Fidelity gave misleading value of funds

June 22, 1994|By New York Times News Service

Fidelity Investments, the nation's largest mutual fund company, deliberately provided incorrect information on the value of its funds last week, causing newspapers to report that most Fidelity funds did substantially better than they actually did.

A Fidelity spokeswoman, Constance Hubbell, said yesterday that the fund management company had not been able to calculate the value of 166 funds on Friday because of a computer problem.

Rather than simply admit the problem, she said, Fidelity chose to report to the National Association of Securities Dealers (NASD) that nearly all of its funds had not changed in value Friday, a generally bad day in U.S. financial markets.

Ms. Hubbell first defended that decision, and said Fidelity had done it at least once before, during the 1980s. But late yesterday, after being told that a spokesman for the NASD said such an action would be a violation of its rules, she said she had been misinformed by other Fidelity officials regarding the company's policies. "It will never happen again," she said.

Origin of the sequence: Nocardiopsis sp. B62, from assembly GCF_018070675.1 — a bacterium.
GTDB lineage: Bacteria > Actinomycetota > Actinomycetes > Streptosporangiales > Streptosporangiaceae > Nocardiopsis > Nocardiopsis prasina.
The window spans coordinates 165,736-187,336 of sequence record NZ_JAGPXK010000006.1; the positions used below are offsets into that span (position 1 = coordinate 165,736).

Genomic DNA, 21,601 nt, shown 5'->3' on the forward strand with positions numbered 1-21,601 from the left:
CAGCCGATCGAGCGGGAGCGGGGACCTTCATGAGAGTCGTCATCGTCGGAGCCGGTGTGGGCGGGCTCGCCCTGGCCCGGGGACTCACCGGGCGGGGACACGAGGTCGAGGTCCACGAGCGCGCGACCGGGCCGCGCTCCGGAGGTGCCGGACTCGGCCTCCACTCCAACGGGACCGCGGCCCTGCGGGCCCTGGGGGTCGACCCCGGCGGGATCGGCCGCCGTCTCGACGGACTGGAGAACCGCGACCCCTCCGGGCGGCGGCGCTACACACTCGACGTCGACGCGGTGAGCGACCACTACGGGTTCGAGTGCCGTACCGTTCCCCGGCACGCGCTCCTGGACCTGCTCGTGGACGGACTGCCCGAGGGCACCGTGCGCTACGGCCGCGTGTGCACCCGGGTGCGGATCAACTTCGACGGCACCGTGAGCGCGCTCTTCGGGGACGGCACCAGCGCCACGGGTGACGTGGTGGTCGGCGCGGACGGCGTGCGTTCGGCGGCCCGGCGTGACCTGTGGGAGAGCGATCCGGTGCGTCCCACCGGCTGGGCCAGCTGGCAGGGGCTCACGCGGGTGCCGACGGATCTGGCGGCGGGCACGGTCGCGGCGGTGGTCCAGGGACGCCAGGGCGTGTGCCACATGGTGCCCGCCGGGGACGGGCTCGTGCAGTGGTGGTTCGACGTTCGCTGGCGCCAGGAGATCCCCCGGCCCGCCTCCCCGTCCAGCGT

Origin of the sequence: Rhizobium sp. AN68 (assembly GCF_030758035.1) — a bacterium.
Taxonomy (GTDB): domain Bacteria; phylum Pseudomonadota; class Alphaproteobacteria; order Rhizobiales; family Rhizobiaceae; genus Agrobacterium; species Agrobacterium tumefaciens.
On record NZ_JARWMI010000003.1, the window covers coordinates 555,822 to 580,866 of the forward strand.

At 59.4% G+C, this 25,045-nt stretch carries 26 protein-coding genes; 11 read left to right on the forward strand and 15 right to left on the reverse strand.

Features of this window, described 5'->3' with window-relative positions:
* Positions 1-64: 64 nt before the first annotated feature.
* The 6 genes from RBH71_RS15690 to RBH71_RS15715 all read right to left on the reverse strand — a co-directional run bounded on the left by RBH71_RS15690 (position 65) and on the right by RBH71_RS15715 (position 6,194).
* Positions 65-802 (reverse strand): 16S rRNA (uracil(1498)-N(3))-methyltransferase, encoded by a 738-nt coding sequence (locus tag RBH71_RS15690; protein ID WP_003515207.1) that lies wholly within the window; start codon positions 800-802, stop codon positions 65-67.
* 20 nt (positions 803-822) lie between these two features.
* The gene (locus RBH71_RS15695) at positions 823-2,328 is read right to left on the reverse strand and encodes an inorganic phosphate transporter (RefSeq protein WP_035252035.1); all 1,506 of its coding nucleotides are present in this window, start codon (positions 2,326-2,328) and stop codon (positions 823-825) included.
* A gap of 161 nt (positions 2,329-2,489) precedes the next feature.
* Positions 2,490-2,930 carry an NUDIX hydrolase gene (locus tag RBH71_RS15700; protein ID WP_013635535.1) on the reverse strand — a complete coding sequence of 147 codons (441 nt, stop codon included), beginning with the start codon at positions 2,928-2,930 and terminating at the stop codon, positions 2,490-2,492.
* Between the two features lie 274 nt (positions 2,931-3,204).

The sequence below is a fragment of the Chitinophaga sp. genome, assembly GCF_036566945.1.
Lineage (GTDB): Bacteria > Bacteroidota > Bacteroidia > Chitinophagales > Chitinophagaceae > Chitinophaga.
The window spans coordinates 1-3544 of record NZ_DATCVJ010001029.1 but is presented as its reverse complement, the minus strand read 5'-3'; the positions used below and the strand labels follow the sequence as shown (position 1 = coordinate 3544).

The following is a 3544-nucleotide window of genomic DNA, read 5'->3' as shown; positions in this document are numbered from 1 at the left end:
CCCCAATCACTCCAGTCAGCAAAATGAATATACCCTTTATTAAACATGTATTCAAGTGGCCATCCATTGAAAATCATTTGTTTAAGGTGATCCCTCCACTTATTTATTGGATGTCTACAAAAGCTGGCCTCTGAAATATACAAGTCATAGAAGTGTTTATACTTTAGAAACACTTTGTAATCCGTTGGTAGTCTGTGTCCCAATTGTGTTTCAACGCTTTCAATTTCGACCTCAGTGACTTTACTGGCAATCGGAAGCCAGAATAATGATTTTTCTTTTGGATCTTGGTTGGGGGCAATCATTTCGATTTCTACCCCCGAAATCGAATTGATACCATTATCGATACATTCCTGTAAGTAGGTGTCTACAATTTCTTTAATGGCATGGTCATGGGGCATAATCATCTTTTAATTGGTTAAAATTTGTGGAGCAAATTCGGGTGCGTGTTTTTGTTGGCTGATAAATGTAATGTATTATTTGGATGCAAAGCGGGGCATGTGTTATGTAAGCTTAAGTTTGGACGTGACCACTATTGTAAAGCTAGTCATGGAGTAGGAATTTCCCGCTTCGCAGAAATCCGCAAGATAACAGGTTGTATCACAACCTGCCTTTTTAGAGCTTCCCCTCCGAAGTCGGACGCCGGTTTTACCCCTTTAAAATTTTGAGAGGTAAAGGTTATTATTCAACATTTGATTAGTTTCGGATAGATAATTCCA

Barry Barbash, director of the Securities and Exchange Commission division that regulates mutual funds, said he had not known of Fidelity's action and did not want to discuss the incident directly.

When investors buy, or sell, fund shares, the pricing of the transaction is normally based on the next closing price of the fund, in some cases after adjusting for a sales charge. So an investor who placed an order with Fidelity after 4 p.m. Thursday, and before 4 p.m. Friday, got the closing price Friday, and would normally be able to learn what that price was by looking in the newspaper over the weekend.

But Fidelity said yesterday that it was not honoring those prices. Instead, it is charging the actual prices, a fact that will come as a shock -- in some cases a pleasant one and in others a disagreeable one -- to many who bought or sold Fidelity funds before the close Friday.

In many cases, the differences are substantial. The Fidelity Magellan Fund, the largest stock fund in the country, was reported in many weekend newspapers -- including The Sun on Sunday -- as having risen 95 cents, or 1.4 percent, during the week. That performance was better than many of its competitors. In reality, factoring in its actual performance Friday, the fund was up just six-tenths of 1 percent for the week.

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